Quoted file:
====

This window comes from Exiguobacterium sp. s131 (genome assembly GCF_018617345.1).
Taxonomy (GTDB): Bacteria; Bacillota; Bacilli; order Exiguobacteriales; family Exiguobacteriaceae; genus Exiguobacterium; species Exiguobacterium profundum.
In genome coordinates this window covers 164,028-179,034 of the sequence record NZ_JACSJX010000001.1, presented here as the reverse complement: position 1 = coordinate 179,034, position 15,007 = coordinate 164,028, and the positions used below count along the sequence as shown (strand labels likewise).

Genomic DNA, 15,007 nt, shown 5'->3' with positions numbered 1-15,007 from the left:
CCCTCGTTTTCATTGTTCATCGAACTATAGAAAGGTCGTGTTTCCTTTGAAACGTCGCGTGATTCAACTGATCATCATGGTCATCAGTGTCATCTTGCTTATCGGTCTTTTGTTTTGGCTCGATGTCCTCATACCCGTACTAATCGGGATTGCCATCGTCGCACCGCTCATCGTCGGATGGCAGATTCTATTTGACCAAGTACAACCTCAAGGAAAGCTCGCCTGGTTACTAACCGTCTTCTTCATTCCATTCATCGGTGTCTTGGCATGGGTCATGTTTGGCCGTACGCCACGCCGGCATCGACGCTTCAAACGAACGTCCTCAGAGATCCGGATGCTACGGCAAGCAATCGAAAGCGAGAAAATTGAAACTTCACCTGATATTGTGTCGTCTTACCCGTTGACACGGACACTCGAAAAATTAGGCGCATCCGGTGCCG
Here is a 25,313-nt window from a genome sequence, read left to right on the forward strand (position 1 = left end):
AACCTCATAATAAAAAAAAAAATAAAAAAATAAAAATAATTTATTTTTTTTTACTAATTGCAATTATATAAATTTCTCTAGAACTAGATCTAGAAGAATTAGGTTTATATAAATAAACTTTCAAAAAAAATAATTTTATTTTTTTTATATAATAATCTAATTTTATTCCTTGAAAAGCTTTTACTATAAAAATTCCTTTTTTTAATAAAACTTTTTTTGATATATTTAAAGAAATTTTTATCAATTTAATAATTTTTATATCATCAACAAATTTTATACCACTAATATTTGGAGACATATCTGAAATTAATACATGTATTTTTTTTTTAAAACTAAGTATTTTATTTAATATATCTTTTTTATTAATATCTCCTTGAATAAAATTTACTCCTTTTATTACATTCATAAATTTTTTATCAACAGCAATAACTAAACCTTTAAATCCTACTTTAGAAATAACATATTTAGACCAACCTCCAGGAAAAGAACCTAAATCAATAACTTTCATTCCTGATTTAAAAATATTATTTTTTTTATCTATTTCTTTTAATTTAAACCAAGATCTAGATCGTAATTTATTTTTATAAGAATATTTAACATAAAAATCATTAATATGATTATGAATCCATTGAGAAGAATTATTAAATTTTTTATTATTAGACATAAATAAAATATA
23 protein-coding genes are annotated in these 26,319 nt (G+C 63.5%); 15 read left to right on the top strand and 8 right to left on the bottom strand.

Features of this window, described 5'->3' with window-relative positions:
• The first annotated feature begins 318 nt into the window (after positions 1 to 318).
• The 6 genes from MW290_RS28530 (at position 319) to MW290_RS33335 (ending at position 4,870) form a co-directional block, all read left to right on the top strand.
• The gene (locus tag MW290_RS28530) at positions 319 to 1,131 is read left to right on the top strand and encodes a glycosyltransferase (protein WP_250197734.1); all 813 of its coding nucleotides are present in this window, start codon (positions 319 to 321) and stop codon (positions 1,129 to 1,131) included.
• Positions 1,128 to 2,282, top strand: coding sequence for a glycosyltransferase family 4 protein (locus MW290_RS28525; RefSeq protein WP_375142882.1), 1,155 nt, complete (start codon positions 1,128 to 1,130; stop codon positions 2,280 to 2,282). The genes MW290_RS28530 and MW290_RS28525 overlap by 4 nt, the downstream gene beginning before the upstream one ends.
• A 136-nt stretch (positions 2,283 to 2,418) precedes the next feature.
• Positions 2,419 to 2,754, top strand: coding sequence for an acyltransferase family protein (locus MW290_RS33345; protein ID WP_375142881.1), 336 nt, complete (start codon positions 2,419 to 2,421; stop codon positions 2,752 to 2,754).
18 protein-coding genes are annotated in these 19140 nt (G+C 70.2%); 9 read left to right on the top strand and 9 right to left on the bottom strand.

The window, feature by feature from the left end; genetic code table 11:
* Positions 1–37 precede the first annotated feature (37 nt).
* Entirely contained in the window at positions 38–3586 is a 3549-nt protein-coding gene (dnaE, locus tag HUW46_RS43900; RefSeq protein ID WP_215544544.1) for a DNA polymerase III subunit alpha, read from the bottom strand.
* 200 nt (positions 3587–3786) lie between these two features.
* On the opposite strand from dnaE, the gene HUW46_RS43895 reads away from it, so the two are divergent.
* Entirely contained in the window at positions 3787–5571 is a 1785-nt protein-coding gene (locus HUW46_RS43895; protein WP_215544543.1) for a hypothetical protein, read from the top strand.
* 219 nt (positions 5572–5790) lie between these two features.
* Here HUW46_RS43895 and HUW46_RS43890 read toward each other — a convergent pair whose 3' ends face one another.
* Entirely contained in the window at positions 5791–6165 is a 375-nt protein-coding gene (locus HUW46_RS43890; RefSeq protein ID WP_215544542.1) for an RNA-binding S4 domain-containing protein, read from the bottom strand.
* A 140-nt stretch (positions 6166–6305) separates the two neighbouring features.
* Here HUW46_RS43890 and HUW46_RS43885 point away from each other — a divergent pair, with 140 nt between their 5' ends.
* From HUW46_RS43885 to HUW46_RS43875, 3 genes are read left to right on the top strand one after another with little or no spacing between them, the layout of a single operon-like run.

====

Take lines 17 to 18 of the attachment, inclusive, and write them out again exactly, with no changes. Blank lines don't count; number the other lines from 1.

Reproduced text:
The window, feature by feature from the left end; genetic code table 11:
* Positions 1–37 precede the first annotated feature (37 nt).